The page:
Ensuring I-9 Compliance: Review Your Forms and Procedures

By Michael L. Thompson

MichaelThompsonFederal and state governments recognize the difficulty of ferreting out undocumented aliens. For that reason, the tact taken by both is to eliminate the “carrot” that most attracts undocumented aliens to the United States in the first place – jobs. Heightened state and federal enforcement along with hefty penalties are meant to dissuade employers from mining this potential lower-cost labor pool. In light of Alabama’s immigration law, it becomes even more prudent to review the starting point for an employer’s employment verification obligation, the federal Form I-9.

As a threshold issue, unlike many employment laws, there is no minimum number of employees for this requirement to apply. If the business employs one person, that person’s eligibility must be verified using form I-9 published by the Department of Homeland Security. Only the current version and, in some instances one prior version, of the I-9 is acceptable and use of an outdated I-9 will result in a determination that the employer failed to satisfy its I-9 obligations.

The I-9 verifies the employee’s identity and employment eligibility and must be completed within three days of the employee commencing employment. Employers must have a completed I-9 on file for any employee hired after Nov. 6, 1986. The employee must complete and sign Part I of the I-9 on the first day of work. The employer’s representative then completes Part II of the I-9 and verifies that certain documents presented by the employee appear to be legitimate and identifies the documents. These documents establish the person’s identity and employment eligibility, and the documents must be among those listed in the I-9 instructions. With limited exceptions, the documents must be original and the employer must accept whichever documents off the list that the employee elects to present, i.e., the employer cannot require any particular document. The employer may, but is not required to maintain copies of the supporting documents although the practice – maintaining or not maintaining the documents – must be consistent for all new employees. Employers using the E-Verify process, including in states such as Alabama that mandate usage of E-Verify, can require that the new employee provide the specific documents required for the E-Verify process.

The employer is required to maintain completed I-9s for all of its employees during the entire term of their employment and for a period of up to three years thereafter. Although there are actually two rules related to the retention period for I-9s, for simplicity, we advise retaining the completed forms until three years after the employee terminates employment. I-9s should be maintained separate from the employer’s other personnel materials, and we recommend maintaining them in two separate folders/binders and/0r electronic files. The first binder should contain the I-9s of current employees arranged alphabetically, and the second should contain terminated employees’ I-9s arranged chronologically by termination date. Older I-9s should be disposed of periodically from the second binder. Employers also have the option to complete and/or retain the I-9s electronically but the regulatory requirements for doing so should be closely examined before implementing such a system.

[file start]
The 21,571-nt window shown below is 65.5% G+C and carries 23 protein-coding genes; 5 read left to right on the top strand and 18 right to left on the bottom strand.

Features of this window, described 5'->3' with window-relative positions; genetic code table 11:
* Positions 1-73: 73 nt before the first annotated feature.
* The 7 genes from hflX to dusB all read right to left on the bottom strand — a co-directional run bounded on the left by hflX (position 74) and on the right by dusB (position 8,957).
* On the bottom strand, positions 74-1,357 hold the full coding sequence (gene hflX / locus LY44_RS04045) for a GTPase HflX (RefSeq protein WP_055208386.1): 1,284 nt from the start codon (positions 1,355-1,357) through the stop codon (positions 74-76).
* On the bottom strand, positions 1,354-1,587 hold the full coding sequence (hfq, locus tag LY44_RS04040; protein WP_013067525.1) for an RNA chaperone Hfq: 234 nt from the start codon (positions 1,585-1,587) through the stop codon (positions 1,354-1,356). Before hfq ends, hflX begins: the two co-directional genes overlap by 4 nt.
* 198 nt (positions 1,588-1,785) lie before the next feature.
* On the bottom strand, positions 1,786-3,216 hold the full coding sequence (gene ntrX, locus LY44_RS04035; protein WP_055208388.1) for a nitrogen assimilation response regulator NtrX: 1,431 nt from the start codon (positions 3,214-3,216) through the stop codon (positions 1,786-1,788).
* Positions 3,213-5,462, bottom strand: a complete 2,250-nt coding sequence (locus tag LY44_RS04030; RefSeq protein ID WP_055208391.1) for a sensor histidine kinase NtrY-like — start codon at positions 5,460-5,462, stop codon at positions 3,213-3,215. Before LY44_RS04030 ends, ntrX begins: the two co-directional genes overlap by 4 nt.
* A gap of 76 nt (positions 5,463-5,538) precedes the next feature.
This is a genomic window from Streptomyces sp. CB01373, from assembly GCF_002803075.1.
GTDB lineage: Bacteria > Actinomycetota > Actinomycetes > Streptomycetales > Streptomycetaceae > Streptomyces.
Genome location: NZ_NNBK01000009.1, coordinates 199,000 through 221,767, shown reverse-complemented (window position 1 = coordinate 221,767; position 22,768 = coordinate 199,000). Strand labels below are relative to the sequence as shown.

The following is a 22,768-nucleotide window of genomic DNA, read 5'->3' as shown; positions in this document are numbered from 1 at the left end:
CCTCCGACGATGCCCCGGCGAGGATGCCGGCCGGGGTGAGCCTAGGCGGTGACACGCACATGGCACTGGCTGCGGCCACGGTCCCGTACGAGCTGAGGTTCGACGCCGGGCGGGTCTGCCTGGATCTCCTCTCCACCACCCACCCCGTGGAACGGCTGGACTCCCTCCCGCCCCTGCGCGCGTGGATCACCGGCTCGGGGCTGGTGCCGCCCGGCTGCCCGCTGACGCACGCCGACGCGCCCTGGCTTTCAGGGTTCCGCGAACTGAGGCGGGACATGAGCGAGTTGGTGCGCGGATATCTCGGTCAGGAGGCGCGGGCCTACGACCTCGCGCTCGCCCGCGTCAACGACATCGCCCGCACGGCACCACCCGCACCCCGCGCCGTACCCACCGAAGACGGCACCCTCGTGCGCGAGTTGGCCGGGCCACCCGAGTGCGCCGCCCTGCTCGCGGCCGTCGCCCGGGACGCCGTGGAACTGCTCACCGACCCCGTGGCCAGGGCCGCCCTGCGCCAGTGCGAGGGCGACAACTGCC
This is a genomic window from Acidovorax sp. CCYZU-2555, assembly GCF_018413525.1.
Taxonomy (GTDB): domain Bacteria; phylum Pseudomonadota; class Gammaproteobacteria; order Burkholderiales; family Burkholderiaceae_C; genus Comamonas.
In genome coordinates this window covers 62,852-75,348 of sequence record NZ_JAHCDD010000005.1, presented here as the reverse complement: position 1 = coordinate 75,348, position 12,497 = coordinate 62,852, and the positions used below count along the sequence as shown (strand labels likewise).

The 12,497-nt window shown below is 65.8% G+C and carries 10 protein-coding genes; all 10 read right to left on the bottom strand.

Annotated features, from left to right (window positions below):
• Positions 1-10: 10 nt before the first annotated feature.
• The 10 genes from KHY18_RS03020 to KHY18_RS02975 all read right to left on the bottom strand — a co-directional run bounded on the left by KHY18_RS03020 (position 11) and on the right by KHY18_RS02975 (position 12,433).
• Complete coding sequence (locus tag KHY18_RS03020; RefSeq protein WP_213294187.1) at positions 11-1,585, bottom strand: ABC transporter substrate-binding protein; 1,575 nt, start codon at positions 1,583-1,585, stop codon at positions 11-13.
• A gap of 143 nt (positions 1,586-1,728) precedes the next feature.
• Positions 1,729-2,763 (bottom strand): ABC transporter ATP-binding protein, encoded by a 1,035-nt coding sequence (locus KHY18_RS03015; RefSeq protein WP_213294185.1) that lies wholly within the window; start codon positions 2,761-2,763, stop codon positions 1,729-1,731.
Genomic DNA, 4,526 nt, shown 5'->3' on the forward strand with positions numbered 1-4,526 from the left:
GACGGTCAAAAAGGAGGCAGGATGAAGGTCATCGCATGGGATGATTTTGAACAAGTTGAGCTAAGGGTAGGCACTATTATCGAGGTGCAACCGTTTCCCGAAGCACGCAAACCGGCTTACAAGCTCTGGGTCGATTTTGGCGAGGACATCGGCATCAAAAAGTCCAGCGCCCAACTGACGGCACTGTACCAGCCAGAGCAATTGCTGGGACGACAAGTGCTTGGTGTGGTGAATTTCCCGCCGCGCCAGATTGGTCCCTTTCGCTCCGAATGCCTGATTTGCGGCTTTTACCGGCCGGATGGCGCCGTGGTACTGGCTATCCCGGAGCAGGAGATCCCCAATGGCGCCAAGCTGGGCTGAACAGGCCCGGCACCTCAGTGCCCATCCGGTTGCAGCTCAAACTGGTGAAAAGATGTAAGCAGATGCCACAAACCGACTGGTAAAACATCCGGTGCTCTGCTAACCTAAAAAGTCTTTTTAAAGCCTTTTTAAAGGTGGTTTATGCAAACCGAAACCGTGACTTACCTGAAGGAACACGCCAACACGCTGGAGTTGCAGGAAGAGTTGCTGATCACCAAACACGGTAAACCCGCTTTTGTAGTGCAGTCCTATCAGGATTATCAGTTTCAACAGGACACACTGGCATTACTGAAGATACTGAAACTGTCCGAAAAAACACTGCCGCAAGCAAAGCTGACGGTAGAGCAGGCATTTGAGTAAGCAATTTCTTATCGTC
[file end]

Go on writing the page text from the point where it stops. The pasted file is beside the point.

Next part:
Common deficiencies in employers’ I-9 process, include the use of outdated I-9 forms (the current version is November 14, 2016) and incomplete or missing I-9 forms. The degree of culpability for a missing or incomplete I-9 form depends on the information that is missing from the form as Homeland Security has deemed certain information (e.g., date of hire) less significant than other information on the form (e.g., employer’s attestation that the documents appear legitimate). If deficiencies are discovered in the I-9 process by either Homeland Security or the Department of Labor during an audit, the employer will be fined based on the number and severity of the violations. Also, if your I-9s have issues, the E-Verify process, which the state requires you to use could end up tainted as well. Finally, note that the E-Verify requirement is an additional requirement and is not in lieu of the I-9 process.

Employers are encouraged to perform at least a self-audit of their current I-9 process and their existing I-9 forms. An independent audit would provide even more assurance that the records are all in order. In making corrections to incomplete I-9s and/or completing I-9s for current employees without an I-9 on file, the employer should NOT backdate the form. Any changes or additions to the form should be clearly designated in some way, such as using a different color of ink. A “good faith” defense may be available to the employer taking voluntary corrective action. Additional guidance is available from Homeland Security in the April 30, 2013, updated version of the HANDBOOK FOR EMPLOYERS available at http://www.uscis.gov/files/form/m-274.pdf. Additionally, Lehr Middlebrooks Vreeland & Thompson is available to assist with any questions employers might have.

EmploymentLawResource541BLKMike Thompson is a managing shareholder with Birmingham labor and employment law firm, Lehr Middlebrooks Vreeland & Thompson, P.C., which provides information for the Alabama Retail’s Employment Law Resource Center. The firm represents employers exclusively regarding workplace matters. As an Alabama Retail member, another benefit from the value of your membership is access to the Employment Law Hotline operated by the firm. Be sure to identify yourself as an Alabama Retail member calling the Employment Law Hotline to receive free advice. For the hotline number, fill out the form here.

This Sept. 12, 2011, article originally appeared in the Third Quarter 2011 edition of Alabama Retail Quarterly (Page 7). Last updated Dec. 13, 2016.